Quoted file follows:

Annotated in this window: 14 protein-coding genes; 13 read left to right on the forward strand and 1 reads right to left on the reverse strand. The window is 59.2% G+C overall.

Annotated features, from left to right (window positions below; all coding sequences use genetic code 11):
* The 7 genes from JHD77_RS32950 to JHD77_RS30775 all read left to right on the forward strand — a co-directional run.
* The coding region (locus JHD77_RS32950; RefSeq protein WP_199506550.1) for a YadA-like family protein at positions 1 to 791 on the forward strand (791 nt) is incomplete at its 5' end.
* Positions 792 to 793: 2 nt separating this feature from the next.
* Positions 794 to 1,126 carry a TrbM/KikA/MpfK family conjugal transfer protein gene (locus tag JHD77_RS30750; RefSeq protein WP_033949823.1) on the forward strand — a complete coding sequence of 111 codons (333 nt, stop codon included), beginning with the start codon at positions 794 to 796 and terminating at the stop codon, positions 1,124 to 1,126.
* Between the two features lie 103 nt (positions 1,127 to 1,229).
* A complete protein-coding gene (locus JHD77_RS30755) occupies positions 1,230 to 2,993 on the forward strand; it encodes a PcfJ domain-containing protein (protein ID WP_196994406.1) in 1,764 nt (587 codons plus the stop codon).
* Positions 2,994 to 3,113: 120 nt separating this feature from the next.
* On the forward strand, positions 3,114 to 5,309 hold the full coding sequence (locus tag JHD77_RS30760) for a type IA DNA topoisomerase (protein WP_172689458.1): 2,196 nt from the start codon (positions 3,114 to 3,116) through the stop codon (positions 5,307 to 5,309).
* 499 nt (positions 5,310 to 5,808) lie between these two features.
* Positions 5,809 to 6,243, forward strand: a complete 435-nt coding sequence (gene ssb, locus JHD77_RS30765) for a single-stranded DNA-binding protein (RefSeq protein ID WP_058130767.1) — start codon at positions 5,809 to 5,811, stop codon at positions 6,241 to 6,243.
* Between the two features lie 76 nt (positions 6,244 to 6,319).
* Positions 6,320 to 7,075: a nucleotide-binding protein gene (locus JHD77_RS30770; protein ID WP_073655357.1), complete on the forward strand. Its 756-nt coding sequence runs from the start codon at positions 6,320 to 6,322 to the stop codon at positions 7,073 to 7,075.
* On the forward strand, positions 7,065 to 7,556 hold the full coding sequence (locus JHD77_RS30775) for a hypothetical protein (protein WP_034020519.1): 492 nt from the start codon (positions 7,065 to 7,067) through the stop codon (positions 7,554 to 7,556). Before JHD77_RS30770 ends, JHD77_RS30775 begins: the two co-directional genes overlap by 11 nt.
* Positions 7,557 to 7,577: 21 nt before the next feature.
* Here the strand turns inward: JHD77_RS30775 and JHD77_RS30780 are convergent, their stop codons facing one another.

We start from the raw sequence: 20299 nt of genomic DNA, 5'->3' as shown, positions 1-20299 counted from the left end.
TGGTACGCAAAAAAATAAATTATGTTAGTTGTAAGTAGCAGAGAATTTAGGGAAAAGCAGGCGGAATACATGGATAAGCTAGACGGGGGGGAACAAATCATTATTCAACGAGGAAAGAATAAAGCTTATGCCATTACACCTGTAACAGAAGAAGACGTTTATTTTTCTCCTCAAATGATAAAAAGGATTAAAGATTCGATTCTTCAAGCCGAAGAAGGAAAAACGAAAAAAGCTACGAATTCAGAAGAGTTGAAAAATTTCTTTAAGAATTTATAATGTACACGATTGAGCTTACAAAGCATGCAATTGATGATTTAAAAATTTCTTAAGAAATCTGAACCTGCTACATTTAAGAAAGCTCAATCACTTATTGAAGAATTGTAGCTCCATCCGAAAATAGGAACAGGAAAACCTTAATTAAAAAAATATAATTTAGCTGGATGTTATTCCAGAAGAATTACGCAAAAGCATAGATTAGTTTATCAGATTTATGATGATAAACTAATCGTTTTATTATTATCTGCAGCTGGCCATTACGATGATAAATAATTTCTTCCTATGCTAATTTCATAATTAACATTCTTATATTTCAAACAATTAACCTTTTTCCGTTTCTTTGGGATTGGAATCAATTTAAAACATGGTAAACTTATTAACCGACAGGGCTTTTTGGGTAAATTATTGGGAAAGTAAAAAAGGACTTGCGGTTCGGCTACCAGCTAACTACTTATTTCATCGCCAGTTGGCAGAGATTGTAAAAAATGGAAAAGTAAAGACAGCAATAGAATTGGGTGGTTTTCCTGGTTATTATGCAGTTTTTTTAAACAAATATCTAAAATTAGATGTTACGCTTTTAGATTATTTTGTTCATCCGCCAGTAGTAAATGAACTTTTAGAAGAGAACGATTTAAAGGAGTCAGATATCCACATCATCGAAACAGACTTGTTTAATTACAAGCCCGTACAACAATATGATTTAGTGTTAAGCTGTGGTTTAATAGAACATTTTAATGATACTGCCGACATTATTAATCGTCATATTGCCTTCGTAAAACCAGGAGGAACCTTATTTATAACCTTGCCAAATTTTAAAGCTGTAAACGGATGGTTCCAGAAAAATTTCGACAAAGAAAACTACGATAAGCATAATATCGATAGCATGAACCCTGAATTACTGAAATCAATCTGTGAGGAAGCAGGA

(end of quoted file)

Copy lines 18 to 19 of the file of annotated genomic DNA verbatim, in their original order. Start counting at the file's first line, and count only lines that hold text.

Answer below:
We start from the raw sequence: 20299 nt of genomic DNA, 5'->3' as shown, positions 1-20299 counted from the left end.
TGGTACGCAAAAAAATAAATTATGTTAGTTGTAAGTAGCAGAGAATTTAGGGAAAAGCAGGCGGAATACATGGATAAGCTAGACGGGGGGGAACAAATCATTATTCAACGAGGAAAGAATAAAGCTTATGCCATTACACCTGTAACAGAAGAAGACGTTTATTTTTCTCCTCAAATGATAAAAAGGATTAAAGATTCGATTCTTCAAGCCGAAGAAGGAAAAACGAAAAAAGCTACGAATTCAGAAGAGTTGAAAAATTTCTTTAAGAATTTATAATGTACACGATTGAGCTTACAAAGCATGCAATTGATGATTTAAAAATTTCTTAAGAAATCTGAACCTGCTACATTTAAGAAAGCTCAATCACTTATTGAAGAATTGTAGCTCCATCCGAAAATAGGAACAGGAAAACCTTAATTAAAAAAATATAATTTAGCTGGATGTTATTCCAGAAGAATTACGCAAAAGCATAGATTAGTTTATCAGATTTATGATGATAAACTAATCGTTTTATTATTATCTGCAGCTGGCCATTACGATGATAAATAATTTCTTCCTATGCTAATTTCATAATTAACATTCTTATATTTCAAACAATTAACCTTTTTCCGTTTCTTTGGGATTGGAATCAATTTAAAACATGGTAAACTTATTAACCGACAGGGCTTTTTGGGTAAATTATTGGGAAAGTAAAAAAGGACTTGCGGTTCGGCTACCAGCTAACTACTTATTTCATCGCCAGTTGGCAGAGATTGTAAAAAATGGAAAAGTAAAGACAGCAATAGAATTGGGTGGTTTTCCTGGTTATTATGCAGTTTTTTTAAACAAATATCTAAAATTAGATGTTACGCTTTTAGATTATTTTGTTCATCCGCCAGTAGTAAATGAACTTTTAGAAGAGAACGATTTAAAGGAGTCAGATATCCACATCATCGAAACAGACTTGTTTAATTACAAGCCCGTACAACAATATGATTTAGTGTTAAGCTGTGGTTTAATAGAACATTTTAATGATACTGCCGACATTATTAATCGTCATATTGCCTTCGTAAAACCAGGAGGAACCTTATTTATAACCTTGCCAAATTTTAAAGCTGTAAACGGATGGTTCCAGAAAAATTTCGACAAAGAAAACTACGATAAGCATAATATCGATAGCATGAACCCTGAATTACTGAAATCAATCTGTGAGGAAGCAGGA